Even though it leaves him just a heartbeat or a crash from the Yellow Jersey, he's keeping his ambition in check.  He wasn't so emboldened as to say this proves he can win The Race, rather saying that next year he hoped he could keep up his streak of winning a stage a year.  That's not an attitude that Hinault endorses, though he won't be around next year to encourage him to do better, as Hinault has announced that he will be retiring from his podium duties so he can spend more time with his grandchildren.  He retired prematurely from racing at 32, and is withdrawing from the whirlwind of The Tour when he looks to be as vibrant as ever.

I had planned to be at the finish of today's stage, just fifteen miles from Mégeve where I had camped for the second straight night, but the threat of rain deterred me.  I was kept in my tent until nine by the rain, almost preventing me from descending the Côte de Domancy to Sallanches to see the Hinault monuments, as I didn't want to do it on a wet road, plus I knew I had to be back to Mégeve by two before the roads were closed.  I could manage the climb in the rain, but I didn't want to continue to the stage finish, a six-mile climb with a nine per cent grade, and face the possibility of having to come back down in rain.  And this was before I saw all the carnage the rain later produced.

The morning rain was disheartening, as I really wanted to see the Hinault monuments. I had twice been thwarted in my efforts over the years to find the one in Domancy.  I was under the impression that it was in Sallanches, since it was the host city for the World Championships.  In two previous visits to Sallanches I couldn't find anyone who knew anything about a monument to Hinault.  And then when I met Himsult at the Critérium de Dauphine last month I forgot to ask him about it.  But with The Tour including the Côte de Domancy, there were articles about Hinault's World Championship win and what a crucial role the climb played in it, making it seem likely that's where some memorial would be placed.  I thought it might be a small plaque on a rock at the summit of the climb.  When it wasn't there I tried the town's plaza and found someone who pointed at it down the road.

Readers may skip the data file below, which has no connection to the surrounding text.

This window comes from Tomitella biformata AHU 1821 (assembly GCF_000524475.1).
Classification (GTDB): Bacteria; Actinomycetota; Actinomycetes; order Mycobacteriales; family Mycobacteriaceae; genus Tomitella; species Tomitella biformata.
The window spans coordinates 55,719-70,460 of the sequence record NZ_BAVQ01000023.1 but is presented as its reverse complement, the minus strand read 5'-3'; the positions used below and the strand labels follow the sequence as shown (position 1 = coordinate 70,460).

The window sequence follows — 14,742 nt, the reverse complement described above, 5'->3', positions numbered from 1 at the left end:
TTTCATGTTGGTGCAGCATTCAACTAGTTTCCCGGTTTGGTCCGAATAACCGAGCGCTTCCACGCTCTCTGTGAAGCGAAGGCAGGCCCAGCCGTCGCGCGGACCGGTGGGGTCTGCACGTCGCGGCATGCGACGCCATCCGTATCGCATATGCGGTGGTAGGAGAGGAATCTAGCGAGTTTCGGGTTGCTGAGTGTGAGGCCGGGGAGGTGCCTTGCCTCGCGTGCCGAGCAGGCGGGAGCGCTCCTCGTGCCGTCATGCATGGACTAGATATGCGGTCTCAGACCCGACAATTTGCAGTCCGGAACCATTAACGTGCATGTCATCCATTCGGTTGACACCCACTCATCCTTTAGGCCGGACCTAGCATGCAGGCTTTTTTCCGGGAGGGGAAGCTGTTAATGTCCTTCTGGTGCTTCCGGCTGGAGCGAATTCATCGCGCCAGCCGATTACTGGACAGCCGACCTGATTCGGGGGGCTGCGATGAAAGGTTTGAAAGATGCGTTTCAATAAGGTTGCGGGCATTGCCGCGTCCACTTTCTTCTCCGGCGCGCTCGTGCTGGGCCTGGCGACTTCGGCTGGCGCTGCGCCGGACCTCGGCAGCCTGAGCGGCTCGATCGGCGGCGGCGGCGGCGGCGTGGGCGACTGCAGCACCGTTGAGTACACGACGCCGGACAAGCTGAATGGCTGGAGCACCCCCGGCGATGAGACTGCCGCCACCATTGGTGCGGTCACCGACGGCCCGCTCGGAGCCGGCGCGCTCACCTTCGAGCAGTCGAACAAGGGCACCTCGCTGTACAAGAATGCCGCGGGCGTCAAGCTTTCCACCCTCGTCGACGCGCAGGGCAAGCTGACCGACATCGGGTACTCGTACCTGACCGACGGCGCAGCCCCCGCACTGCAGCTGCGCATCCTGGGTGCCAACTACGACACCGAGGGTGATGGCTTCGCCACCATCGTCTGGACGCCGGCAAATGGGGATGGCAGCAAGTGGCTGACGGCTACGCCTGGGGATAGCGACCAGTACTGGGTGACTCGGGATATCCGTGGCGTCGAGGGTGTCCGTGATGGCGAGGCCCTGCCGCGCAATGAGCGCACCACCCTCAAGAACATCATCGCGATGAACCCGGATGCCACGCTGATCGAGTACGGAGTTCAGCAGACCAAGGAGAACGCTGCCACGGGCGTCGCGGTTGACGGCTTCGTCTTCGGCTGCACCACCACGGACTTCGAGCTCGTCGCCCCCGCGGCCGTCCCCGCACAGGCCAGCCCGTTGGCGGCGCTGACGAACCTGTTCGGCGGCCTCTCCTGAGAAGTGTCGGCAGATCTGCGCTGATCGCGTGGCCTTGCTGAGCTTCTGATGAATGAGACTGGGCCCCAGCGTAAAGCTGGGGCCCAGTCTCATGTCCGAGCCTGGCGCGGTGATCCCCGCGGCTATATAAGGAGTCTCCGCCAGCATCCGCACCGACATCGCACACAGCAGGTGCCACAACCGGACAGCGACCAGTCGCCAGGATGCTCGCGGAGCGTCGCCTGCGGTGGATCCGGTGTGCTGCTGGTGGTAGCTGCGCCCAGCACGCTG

My ride down to Sallanches was also rewarded by a marvelous giant bicycle swing along the road by someone's home.  As I stood in the road taking a photo, someone shouted a warning of "voiture" from the second floor of the house, though I did hear the car coming.

There was also a tree of bicycles in a roundabout on the seven-mile climb back up from Sallanches.

If the day had been clear, enabling me to watch all the day's dramatics on the Giant Screen at the stage finish, I would have missed out on another dose of caravan frenzy.  It is actaully heartwarming to watch how happy it makes all those gathered along the road to get free stuff.   All await with great snticipation, as if it is Christmas Day, wondering what Santa will bring them.  Young and old are filled with glee when they get their hands on something, even without knowing what it is, and adding it to their stash of goodies.

People dive and scramble for whatever comes flying.

They quickly examine what they've grabbed and then rush to show it to whoever they're with and then get ready the next item.

No one was happier on this day, not even Bardet, than the little English girl who nabbed a water bottle flung by a rider when the peloton flew past.  I wasn't there to see it, but I saw her reenactment of running and grabbing it later in the town square.  She cradled the bottle as if it were a doll.  She let her slightly older brother clad in a Sky shirt hold it, but not for long.  For half an hour my attention was divided between watching all the excitement on the Bog Screen and this little girl's glee.  She kept showing it to her mother and her father, and fondled it as if nothing could be more valuable.  Seeing The Tour is a momentous occasion for any child, but even more so when one comes away with a rider's water bottle.